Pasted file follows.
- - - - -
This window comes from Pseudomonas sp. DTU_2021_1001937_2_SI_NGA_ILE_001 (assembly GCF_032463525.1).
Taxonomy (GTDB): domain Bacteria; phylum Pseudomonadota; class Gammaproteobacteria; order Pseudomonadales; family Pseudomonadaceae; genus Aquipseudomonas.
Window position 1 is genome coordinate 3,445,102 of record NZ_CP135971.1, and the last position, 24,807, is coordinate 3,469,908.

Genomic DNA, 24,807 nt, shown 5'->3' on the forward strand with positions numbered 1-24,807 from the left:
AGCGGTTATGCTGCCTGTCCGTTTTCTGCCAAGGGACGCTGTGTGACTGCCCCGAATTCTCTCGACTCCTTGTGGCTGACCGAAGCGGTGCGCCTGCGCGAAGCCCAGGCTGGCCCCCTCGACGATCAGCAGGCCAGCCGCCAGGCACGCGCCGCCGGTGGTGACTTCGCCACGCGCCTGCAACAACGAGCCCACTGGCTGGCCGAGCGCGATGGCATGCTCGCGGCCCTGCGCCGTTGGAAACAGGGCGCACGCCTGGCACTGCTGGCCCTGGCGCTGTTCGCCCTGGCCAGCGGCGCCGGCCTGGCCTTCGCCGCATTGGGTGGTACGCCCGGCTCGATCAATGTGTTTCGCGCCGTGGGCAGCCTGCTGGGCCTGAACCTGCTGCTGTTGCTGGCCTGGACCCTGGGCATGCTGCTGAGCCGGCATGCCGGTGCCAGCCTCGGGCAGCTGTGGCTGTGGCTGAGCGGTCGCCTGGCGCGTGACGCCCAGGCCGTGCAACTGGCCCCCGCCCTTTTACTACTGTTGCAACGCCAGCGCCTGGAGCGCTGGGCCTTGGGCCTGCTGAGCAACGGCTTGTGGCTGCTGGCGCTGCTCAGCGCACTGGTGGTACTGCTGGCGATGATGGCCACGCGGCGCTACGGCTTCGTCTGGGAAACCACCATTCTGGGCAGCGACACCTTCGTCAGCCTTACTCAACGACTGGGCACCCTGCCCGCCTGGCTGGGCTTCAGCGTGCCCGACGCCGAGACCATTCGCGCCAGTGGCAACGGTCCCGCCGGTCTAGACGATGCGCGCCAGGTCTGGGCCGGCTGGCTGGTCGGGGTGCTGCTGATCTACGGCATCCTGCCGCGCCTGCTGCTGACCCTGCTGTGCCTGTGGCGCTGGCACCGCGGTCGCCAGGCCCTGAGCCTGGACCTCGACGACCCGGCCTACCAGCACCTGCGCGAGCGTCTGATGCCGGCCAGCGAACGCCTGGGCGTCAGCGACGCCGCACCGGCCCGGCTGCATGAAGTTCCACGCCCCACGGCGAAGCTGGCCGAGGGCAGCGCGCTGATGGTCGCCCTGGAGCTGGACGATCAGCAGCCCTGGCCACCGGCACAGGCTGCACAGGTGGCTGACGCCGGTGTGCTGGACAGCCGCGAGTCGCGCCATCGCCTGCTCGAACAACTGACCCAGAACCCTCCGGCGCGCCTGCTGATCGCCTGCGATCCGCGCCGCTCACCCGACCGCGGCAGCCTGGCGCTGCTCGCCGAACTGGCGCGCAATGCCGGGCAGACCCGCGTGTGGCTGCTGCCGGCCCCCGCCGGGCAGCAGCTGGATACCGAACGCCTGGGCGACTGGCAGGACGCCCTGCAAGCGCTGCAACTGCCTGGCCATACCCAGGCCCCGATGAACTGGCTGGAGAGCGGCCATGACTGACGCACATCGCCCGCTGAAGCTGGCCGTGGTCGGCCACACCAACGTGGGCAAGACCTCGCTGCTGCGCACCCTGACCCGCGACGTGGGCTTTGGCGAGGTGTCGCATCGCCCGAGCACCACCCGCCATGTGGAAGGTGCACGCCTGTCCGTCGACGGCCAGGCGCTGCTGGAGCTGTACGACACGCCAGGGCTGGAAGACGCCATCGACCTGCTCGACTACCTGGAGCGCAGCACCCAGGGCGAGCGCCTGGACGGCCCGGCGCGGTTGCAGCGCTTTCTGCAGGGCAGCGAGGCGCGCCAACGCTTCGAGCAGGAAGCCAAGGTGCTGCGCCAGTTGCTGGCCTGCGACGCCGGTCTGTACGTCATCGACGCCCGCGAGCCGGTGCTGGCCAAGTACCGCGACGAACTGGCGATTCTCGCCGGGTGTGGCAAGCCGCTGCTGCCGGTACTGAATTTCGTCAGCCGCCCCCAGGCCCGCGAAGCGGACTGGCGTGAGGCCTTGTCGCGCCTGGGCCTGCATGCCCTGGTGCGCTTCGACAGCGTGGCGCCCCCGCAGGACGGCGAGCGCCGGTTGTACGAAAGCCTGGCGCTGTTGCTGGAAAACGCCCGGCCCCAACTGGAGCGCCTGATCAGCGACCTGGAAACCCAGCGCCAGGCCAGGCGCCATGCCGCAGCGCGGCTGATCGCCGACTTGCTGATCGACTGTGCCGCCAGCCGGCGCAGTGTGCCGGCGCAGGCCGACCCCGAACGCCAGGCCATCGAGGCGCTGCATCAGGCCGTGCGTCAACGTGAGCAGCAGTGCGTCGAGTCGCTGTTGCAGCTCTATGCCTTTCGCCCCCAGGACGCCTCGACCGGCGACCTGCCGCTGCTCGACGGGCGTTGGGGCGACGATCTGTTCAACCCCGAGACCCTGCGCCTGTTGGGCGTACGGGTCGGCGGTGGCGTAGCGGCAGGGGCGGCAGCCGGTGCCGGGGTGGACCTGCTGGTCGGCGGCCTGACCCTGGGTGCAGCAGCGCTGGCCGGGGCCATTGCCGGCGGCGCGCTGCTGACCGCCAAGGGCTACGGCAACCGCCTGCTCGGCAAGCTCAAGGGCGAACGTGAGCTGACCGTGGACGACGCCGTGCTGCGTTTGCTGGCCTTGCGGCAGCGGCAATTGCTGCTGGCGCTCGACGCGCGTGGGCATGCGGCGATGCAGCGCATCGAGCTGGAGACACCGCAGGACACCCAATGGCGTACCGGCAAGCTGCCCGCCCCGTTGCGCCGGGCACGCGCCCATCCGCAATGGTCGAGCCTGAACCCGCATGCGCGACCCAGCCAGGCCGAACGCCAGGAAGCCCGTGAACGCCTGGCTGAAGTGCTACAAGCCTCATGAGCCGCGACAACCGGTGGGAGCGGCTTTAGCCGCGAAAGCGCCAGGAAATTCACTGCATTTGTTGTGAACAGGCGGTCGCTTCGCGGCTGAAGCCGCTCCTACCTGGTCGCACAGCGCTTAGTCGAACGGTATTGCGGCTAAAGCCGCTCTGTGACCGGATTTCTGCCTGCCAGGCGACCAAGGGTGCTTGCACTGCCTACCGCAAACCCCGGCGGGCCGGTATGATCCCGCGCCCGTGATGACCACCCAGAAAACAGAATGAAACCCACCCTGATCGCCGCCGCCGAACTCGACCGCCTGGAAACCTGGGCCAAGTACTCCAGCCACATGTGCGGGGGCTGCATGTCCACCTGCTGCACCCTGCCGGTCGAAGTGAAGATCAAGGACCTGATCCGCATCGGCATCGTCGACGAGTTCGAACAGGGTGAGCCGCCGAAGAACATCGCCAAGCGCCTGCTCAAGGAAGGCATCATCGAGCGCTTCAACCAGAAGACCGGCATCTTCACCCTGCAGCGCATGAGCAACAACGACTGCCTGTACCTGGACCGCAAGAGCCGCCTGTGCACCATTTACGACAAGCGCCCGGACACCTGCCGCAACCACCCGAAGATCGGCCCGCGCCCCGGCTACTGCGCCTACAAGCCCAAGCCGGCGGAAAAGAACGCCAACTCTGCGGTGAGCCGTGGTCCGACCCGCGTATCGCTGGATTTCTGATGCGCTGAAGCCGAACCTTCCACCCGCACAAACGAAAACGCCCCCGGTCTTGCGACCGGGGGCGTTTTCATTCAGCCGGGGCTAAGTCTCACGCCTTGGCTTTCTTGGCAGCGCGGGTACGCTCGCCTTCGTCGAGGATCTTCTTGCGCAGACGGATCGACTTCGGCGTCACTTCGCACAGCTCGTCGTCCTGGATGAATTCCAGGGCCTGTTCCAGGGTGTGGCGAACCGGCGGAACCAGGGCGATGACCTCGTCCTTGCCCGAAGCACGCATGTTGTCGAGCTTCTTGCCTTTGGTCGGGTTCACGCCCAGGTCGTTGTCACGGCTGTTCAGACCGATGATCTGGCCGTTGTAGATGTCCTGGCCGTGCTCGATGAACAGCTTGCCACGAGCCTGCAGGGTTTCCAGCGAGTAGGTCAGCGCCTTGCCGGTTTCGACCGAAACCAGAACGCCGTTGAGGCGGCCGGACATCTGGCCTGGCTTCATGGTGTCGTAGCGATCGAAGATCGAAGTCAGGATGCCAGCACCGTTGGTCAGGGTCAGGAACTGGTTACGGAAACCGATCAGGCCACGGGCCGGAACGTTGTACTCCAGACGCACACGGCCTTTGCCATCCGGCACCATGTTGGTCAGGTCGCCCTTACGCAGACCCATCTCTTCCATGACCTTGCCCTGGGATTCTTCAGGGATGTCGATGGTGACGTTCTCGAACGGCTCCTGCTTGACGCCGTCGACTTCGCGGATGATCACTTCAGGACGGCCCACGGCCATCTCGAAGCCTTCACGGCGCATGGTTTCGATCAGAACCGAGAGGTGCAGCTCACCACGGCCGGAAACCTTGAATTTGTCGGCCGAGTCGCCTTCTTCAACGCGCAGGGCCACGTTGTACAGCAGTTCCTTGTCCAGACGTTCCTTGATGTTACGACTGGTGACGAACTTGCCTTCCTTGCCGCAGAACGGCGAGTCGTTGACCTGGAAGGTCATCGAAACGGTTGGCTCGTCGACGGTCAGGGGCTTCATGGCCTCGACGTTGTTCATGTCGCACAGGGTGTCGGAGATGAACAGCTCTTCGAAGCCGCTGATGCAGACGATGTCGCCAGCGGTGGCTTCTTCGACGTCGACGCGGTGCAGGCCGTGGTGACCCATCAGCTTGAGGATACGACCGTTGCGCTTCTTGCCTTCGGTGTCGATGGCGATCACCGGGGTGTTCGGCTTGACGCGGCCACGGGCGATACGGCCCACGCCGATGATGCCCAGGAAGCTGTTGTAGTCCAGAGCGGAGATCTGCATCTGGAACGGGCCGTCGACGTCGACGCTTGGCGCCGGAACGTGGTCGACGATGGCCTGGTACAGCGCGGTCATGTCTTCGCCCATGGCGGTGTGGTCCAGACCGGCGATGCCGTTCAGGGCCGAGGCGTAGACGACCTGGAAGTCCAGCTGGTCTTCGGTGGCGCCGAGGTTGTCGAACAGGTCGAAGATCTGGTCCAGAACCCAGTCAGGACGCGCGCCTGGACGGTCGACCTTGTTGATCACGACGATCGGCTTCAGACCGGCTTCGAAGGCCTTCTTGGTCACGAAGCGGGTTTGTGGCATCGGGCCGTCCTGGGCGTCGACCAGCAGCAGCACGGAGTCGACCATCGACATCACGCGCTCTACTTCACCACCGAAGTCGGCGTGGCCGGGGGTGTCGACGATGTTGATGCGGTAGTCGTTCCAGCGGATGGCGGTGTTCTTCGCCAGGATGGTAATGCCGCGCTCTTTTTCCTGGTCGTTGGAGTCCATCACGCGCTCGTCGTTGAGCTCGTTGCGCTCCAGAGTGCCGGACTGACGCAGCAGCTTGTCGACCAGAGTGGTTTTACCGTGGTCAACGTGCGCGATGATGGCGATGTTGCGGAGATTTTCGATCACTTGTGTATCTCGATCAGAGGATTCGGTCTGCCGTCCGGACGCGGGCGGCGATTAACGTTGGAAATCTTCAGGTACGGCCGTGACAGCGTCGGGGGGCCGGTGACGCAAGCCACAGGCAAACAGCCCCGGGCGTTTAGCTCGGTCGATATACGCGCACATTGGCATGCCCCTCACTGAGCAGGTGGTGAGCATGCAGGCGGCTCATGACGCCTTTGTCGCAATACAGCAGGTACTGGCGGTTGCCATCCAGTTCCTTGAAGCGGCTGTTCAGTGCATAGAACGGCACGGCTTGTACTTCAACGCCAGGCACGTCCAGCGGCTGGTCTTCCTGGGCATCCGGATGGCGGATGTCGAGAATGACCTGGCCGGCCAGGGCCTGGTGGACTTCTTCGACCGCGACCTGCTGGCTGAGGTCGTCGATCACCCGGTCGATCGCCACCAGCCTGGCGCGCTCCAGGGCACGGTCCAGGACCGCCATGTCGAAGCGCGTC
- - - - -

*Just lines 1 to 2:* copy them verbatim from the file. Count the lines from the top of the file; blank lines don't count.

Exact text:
This window comes from Pseudomonas sp. DTU_2021_1001937_2_SI_NGA_ILE_001 (assembly GCF_032463525.1).
Taxonomy (GTDB): domain Bacteria; phylum Pseudomonadota; class Gammaproteobacteria; order Pseudomonadales; family Pseudomonadaceae; genus Aquipseudomonas.